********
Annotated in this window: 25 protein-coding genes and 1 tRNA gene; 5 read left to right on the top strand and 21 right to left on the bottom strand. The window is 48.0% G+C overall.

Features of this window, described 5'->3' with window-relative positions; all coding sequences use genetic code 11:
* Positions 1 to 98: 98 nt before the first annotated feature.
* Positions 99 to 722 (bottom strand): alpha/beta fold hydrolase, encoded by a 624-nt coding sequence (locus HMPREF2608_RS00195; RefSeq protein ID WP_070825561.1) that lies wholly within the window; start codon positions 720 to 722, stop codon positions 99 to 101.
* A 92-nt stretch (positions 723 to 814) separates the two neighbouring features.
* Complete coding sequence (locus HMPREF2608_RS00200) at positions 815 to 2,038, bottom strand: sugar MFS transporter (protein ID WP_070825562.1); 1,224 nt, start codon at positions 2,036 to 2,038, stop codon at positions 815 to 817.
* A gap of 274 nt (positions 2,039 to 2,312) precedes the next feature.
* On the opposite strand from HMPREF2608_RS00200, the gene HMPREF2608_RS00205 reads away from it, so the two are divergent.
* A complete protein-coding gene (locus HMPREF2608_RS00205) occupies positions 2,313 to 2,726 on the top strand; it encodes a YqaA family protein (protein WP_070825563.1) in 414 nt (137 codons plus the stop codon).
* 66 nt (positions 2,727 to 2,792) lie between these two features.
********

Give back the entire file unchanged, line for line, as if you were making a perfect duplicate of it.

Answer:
Annotated in this window: 25 protein-coding genes and 1 tRNA gene; 5 read left to right on the top strand and 21 right to left on the bottom strand. The window is 48.0% G+C overall.

Features of this window, described 5'->3' with window-relative positions; all coding sequences use genetic code 11:
* Positions 1 to 98: 98 nt before the first annotated feature.
* Positions 99 to 722 (bottom strand): alpha/beta fold hydrolase, encoded by a 624-nt coding sequence (locus HMPREF2608_RS00195; RefSeq protein ID WP_070825561.1) that lies wholly within the window; start codon positions 720 to 722, stop codon positions 99 to 101.
* A 92-nt stretch (positions 723 to 814) separates the two neighbouring features.
* Complete coding sequence (locus HMPREF2608_RS00200) at positions 815 to 2,038, bottom strand: sugar MFS transporter (protein ID WP_070825562.1); 1,224 nt, start codon at positions 2,036 to 2,038, stop codon at positions 815 to 817.
* A gap of 274 nt (positions 2,039 to 2,312) precedes the next feature.
* On the opposite strand from HMPREF2608_RS00200, the gene HMPREF2608_RS00205 reads away from it, so the two are divergent.
* A complete protein-coding gene (locus HMPREF2608_RS00205) occupies positions 2,313 to 2,726 on the top strand; it encodes a YqaA family protein (protein WP_070825563.1) in 414 nt (137 codons plus the stop codon).
* 66 nt (positions 2,727 to 2,792) lie between these two features.